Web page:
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Title:  In pursuit of linear complexity in discrete and computational geometry 
Author(s):  Raichel, Benjamin A. 
Director of Research:  HarPeled, Sariel 
Doctoral Committee Chair(s):  HarPeled, Sariel 
Doctoral Committee Member(s):  Chekuri, Chandra; Clarkson, Kenneth; Erickson, Jeff 
Department / Program:  Computer Science 
Discipline:  Computer Science 
Degree Granting Institution:  University of Illinois at UrbanaChampaign 
Degree:  Ph.D. 
Genre:  Dissertation 
Subject(s):  Computational Geometry
Discrete Geometry Computational Topology Geometric Optimization Contour Trees Voronoi Diagrams 
Abstract:  Many computational problems arise naturally from geometric data. In this thesis, we consider three such problems: (i) distance optimization problems over point sets, (ii) computing contour trees over simplicial meshes, and (iii) bounding the expected complexity of weighted Voronoi diagrams. While these topics are broad, here the focus is on identifying structure which implies linear (or near linear) algorithmic and descriptive complexity. The first topic we consider is in geometric optimization. More specifically, we define a large class of distance problems, for which we provide linear time exact or approximate solutions. Roughly speaking, the class of problems facilitate either clustering together close points (i.e. netting) or throwing out outliers (i.e pruning), allowing for successively smaller summaries of the relevant information in the input. A surprising number of classical geometric optimization problems are unified under this framework, including finding the optimal kcenter clustering, the kth ranked distance, the kth heaviest edge of the MST, the minimum radius ball enclosing k points, and many others. In several cases we get the first known linear time approximation algorithm for a given problem, where our approximation ratio matches that of previous work. The second topic we investigate is contour trees, a fundamental structure in computational topology. Contour trees give a compact summary of the evolution of level sets on a mesh, and are typically used on massive data sets. Previous algorithms for computing contour trees took Θ(n log n) time and were worstcase optimal. Here we provide an algorithm whose running time lies between Θ(nα(n)) and Θ(n log n), and varies depending on the shape of the tree, where α(n) is the inverse Ackermann function. In particular, this is the first algorithm with O(nα(n)) running time on instances with balanced contour trees. Our algorithmic results are complemented by lower bounds indicating that, up to a factor of α(n), on all instance types our algorithm performs optimally. For the final topic, we consider the descriptive complexity of weighted Voronoi diagrams. Such diagrams have quadratic (or higher) worstcase complexity, however, as was the case for contour trees, here we push beyond worstcase analysis. A new diagram, called the candidate diagram, is introduced, which allows us to bound the complexity of weighted Voronoi diagrams arising from a particular probabilistic input model. Specifically, we assume weights are randomly permuted among fixed Voronoi sites, an assumption which is weaker than the more typical sampled locations assumption. Under this assumption, the expected complexity is shown to be near linear.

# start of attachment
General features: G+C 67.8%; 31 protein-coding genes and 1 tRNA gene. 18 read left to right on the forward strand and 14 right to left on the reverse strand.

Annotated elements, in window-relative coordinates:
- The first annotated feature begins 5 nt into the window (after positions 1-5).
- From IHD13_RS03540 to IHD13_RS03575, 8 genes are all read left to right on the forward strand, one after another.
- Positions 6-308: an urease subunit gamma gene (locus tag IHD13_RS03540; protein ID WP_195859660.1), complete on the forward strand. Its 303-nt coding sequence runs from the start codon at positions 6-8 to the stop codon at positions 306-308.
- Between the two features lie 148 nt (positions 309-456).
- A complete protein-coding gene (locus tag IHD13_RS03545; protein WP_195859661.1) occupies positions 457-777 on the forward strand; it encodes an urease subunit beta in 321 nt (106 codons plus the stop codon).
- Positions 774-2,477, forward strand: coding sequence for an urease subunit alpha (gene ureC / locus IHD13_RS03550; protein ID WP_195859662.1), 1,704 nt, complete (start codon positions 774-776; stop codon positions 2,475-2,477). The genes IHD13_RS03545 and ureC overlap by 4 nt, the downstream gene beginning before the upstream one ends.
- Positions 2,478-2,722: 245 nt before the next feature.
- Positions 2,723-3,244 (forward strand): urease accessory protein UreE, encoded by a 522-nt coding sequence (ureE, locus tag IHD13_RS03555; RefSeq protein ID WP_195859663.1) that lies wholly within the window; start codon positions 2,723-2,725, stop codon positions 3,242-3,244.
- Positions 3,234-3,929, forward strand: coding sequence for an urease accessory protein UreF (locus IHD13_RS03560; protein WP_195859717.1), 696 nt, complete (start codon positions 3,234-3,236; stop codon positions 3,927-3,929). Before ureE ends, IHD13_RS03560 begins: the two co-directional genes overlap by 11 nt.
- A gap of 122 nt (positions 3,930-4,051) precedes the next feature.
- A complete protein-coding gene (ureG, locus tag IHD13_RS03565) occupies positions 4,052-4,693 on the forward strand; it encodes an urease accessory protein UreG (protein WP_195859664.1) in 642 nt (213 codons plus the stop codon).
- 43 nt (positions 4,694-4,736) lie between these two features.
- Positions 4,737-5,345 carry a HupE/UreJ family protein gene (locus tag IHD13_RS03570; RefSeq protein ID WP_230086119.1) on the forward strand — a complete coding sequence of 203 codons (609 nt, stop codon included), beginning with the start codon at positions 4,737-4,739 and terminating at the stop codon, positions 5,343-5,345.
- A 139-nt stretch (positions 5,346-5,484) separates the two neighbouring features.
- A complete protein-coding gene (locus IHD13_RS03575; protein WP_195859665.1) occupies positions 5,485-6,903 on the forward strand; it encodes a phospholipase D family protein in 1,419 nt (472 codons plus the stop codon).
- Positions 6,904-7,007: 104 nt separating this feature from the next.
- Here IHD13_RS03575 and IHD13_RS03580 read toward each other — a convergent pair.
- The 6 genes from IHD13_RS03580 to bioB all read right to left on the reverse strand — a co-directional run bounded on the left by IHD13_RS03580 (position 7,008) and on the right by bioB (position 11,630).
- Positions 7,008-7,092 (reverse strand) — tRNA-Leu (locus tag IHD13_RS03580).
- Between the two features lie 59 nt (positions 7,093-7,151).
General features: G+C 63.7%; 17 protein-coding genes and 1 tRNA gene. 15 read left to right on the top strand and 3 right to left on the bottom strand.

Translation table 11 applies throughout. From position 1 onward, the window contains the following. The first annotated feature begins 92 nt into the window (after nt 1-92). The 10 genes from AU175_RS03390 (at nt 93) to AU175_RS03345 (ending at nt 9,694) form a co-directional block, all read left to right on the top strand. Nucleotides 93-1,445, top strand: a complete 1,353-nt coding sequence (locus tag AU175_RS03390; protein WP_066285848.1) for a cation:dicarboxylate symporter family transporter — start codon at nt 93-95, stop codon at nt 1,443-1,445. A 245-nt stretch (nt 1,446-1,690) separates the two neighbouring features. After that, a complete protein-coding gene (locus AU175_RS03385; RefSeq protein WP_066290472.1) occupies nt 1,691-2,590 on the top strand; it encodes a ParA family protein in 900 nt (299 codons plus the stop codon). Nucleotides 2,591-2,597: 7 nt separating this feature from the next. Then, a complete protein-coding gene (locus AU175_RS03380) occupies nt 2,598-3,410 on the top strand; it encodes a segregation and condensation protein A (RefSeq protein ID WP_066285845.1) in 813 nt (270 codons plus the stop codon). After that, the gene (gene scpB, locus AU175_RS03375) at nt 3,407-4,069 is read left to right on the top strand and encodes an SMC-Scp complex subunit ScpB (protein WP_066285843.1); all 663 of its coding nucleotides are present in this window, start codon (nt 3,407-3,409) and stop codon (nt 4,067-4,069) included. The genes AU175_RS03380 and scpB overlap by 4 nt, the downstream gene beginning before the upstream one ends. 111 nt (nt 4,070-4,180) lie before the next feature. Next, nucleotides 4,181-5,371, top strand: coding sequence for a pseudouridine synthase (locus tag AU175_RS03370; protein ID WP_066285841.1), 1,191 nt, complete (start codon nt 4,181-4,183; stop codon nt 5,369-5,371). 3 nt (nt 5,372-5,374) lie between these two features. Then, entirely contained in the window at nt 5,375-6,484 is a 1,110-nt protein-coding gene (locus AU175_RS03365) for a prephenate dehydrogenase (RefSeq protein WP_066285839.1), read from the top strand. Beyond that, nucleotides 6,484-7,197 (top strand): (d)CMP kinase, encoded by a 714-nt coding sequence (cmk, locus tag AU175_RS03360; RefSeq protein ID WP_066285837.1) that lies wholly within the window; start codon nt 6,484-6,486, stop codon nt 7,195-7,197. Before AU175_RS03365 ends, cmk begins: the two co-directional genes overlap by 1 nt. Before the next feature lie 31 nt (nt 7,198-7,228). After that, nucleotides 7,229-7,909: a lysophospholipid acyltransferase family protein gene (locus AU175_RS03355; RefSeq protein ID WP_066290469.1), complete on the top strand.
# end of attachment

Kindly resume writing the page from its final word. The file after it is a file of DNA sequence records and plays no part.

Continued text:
Issue Date:  20150715 
Type:  Text 
URI:  http://hdl.handle.net/2142/88048 
Rights Information:  Copyright 2015 Benjamin Adam Raichel 
Date Available in IDEALS:  20150929 
Date Deposited:  August 201 
This item appears in the following Collection(s)

Dissertations and Theses  Computer Science
Dissertations and Theses from the Dept. of Computer Science 
Graduate Dissertations and Theses at Illinois
Graduate Theses and Dissertations at Illinois